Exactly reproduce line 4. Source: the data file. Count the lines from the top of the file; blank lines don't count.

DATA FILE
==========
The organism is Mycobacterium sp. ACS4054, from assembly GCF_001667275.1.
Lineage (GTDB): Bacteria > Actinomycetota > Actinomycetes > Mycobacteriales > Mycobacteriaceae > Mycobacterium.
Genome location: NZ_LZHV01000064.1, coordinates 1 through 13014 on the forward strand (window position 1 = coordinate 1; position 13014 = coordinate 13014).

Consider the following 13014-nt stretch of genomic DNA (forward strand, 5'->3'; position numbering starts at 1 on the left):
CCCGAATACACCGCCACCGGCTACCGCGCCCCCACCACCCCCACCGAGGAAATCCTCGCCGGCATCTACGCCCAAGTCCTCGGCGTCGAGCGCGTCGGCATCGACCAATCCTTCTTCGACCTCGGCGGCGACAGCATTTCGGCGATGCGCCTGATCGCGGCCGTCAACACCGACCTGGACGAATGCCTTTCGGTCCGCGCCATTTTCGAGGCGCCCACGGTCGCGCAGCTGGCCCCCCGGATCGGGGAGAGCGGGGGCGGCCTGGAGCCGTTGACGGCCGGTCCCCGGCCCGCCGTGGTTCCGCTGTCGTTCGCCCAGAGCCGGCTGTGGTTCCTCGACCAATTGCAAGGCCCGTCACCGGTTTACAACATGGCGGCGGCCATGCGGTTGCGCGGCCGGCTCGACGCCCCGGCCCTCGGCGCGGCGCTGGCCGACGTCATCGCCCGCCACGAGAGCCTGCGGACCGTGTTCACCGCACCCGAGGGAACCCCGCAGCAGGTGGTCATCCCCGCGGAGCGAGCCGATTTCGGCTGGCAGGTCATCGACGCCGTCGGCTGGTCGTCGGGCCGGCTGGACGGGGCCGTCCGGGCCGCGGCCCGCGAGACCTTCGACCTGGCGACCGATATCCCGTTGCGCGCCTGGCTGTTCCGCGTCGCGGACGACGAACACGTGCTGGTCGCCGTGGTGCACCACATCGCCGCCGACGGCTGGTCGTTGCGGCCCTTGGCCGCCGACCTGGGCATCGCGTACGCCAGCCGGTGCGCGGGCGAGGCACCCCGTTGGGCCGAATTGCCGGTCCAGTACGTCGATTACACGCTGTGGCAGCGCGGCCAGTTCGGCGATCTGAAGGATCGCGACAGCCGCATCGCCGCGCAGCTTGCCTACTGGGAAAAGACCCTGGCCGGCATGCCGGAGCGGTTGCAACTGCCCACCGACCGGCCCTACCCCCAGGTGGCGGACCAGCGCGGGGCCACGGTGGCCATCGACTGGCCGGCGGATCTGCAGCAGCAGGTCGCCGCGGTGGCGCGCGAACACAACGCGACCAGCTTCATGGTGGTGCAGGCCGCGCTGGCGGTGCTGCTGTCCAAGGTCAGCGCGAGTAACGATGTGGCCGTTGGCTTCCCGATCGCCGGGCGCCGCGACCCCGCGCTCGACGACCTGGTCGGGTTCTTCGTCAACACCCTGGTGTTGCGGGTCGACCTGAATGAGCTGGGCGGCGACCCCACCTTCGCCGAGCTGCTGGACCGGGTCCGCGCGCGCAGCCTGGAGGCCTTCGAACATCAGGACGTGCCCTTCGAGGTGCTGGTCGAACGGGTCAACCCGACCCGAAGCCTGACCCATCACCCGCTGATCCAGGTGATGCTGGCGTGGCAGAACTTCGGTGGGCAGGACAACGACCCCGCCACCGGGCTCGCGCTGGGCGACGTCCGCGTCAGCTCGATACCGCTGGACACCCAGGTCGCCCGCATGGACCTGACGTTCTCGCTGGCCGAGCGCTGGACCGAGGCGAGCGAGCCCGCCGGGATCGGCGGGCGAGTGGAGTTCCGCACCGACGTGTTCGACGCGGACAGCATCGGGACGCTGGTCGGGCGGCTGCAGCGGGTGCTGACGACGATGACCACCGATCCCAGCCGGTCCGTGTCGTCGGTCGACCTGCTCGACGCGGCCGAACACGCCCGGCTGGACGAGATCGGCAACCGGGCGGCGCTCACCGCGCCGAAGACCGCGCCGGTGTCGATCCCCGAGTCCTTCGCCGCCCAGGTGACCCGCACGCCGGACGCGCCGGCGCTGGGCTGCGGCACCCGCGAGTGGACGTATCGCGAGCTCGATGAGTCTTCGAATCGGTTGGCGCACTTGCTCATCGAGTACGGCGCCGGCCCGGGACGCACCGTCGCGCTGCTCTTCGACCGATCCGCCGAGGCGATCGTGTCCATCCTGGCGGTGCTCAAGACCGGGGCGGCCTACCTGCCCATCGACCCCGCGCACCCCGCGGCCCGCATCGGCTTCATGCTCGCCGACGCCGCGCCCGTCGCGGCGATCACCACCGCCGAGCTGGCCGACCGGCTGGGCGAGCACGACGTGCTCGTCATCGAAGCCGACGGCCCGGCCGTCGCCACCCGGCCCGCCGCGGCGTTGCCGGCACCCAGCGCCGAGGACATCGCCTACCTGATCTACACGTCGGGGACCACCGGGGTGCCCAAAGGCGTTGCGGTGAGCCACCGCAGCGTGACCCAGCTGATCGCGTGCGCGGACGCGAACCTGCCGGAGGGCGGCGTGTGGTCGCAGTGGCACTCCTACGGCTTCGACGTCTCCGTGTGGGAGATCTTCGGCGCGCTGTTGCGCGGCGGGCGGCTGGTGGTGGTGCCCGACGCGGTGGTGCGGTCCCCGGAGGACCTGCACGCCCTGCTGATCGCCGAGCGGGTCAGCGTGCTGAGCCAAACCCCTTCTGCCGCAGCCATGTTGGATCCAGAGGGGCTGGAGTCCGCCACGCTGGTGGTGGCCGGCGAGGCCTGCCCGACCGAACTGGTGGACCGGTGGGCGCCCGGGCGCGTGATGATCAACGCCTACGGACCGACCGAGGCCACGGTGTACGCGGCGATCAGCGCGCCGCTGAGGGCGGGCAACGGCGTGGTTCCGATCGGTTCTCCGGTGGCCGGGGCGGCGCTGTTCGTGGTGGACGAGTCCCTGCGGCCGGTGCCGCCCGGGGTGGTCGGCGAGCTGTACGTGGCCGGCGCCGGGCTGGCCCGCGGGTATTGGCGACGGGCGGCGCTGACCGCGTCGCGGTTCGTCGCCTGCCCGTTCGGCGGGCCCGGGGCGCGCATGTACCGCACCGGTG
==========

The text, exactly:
Consider the following 13014-nt stretch of genomic DNA (forward strand, 5'->3'; position numbering starts at 1 on the left):